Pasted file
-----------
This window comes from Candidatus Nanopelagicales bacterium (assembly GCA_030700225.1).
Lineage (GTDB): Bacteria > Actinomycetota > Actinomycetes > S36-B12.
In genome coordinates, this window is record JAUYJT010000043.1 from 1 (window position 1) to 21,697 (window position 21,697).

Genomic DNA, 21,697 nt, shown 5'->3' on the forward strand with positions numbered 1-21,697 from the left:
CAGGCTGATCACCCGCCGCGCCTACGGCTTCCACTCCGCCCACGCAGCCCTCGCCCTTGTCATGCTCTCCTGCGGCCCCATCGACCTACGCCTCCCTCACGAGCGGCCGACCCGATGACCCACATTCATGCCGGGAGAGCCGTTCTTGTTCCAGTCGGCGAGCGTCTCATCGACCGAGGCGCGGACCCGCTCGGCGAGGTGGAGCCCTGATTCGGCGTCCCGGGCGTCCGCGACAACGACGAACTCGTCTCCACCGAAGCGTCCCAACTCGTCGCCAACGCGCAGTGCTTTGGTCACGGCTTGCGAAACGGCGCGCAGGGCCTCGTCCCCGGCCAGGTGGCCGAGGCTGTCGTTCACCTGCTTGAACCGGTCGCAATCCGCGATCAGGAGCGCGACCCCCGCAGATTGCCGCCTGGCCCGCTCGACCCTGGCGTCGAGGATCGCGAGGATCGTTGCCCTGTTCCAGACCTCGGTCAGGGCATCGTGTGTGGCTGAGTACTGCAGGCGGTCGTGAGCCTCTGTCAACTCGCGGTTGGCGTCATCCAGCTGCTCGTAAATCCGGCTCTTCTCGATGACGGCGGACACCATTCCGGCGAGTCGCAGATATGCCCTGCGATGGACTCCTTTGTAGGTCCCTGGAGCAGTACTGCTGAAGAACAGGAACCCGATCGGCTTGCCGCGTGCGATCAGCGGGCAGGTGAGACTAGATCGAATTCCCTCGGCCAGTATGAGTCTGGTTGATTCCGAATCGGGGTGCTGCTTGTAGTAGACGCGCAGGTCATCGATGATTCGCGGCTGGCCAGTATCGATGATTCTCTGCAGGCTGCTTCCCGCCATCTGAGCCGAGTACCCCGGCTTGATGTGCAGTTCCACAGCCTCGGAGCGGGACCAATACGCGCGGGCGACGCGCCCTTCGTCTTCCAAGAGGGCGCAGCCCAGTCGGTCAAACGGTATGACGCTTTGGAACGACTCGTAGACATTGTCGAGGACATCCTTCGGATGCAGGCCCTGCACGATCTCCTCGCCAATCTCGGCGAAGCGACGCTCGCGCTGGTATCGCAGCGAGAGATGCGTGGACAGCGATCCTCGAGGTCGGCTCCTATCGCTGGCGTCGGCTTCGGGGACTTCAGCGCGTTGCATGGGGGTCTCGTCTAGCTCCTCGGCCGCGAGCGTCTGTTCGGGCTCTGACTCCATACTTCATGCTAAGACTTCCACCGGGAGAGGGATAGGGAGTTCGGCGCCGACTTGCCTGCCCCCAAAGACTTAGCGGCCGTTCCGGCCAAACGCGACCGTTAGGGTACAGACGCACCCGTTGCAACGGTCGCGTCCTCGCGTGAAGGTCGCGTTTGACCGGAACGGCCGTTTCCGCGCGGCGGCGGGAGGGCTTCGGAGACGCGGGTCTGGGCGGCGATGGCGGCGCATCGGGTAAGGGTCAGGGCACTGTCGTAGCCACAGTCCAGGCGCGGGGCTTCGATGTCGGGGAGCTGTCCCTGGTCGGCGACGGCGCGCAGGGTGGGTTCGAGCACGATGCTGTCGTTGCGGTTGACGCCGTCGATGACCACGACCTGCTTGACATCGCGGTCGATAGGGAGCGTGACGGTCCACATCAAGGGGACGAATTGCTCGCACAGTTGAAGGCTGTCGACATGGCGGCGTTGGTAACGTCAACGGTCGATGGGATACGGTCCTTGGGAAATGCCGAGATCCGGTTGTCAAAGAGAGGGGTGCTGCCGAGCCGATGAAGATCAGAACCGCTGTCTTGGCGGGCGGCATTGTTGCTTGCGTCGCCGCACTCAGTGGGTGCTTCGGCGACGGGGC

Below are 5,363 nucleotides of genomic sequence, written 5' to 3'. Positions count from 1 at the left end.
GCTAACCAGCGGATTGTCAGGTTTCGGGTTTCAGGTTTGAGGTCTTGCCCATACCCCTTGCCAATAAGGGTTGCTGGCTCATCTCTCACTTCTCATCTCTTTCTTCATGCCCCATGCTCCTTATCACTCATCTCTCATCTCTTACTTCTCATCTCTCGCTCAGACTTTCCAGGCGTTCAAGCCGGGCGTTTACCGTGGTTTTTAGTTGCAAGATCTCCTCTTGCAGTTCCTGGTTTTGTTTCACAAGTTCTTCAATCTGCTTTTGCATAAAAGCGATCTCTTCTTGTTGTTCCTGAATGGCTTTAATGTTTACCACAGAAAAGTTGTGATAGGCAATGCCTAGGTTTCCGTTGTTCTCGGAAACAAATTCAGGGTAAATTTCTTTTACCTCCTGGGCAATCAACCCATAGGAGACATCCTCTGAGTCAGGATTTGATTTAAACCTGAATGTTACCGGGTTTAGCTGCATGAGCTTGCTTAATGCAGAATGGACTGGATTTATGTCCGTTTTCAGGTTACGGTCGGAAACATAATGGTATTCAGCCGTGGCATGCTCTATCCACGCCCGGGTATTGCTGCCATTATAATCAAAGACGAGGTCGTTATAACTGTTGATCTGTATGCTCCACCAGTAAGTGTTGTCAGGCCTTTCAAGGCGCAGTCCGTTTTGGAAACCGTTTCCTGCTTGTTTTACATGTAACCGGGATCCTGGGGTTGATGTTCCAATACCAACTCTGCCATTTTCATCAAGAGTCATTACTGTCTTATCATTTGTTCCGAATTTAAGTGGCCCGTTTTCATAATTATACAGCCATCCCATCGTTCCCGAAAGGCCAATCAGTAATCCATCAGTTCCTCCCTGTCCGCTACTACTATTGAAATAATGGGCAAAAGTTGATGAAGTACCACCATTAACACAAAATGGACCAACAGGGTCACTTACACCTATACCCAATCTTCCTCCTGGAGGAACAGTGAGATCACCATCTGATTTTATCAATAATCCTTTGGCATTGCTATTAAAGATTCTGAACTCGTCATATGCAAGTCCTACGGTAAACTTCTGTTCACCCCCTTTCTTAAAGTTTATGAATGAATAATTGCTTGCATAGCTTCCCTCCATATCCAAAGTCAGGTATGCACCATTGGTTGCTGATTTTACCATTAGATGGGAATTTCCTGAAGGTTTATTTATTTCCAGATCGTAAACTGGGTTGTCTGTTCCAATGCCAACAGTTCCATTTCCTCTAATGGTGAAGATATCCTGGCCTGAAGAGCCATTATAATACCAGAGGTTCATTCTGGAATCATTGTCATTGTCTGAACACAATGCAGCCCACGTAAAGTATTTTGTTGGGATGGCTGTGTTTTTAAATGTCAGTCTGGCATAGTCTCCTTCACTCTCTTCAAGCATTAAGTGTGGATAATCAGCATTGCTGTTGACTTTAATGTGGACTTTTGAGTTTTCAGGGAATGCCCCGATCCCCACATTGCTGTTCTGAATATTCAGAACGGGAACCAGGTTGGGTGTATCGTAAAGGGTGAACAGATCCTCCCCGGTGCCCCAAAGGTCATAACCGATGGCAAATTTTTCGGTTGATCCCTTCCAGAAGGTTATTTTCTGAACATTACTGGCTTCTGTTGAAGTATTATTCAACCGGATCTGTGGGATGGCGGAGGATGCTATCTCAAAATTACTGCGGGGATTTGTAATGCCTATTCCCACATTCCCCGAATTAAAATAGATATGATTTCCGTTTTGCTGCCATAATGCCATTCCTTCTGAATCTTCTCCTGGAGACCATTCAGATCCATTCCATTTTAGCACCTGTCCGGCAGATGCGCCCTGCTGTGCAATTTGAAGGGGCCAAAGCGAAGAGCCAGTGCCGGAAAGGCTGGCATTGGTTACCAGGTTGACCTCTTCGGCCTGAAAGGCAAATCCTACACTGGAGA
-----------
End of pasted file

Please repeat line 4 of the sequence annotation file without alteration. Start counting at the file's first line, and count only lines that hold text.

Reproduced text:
Genomic DNA, 21,697 nt, shown 5'->3' on the forward strand with positions numbered 1-21,697 from the left: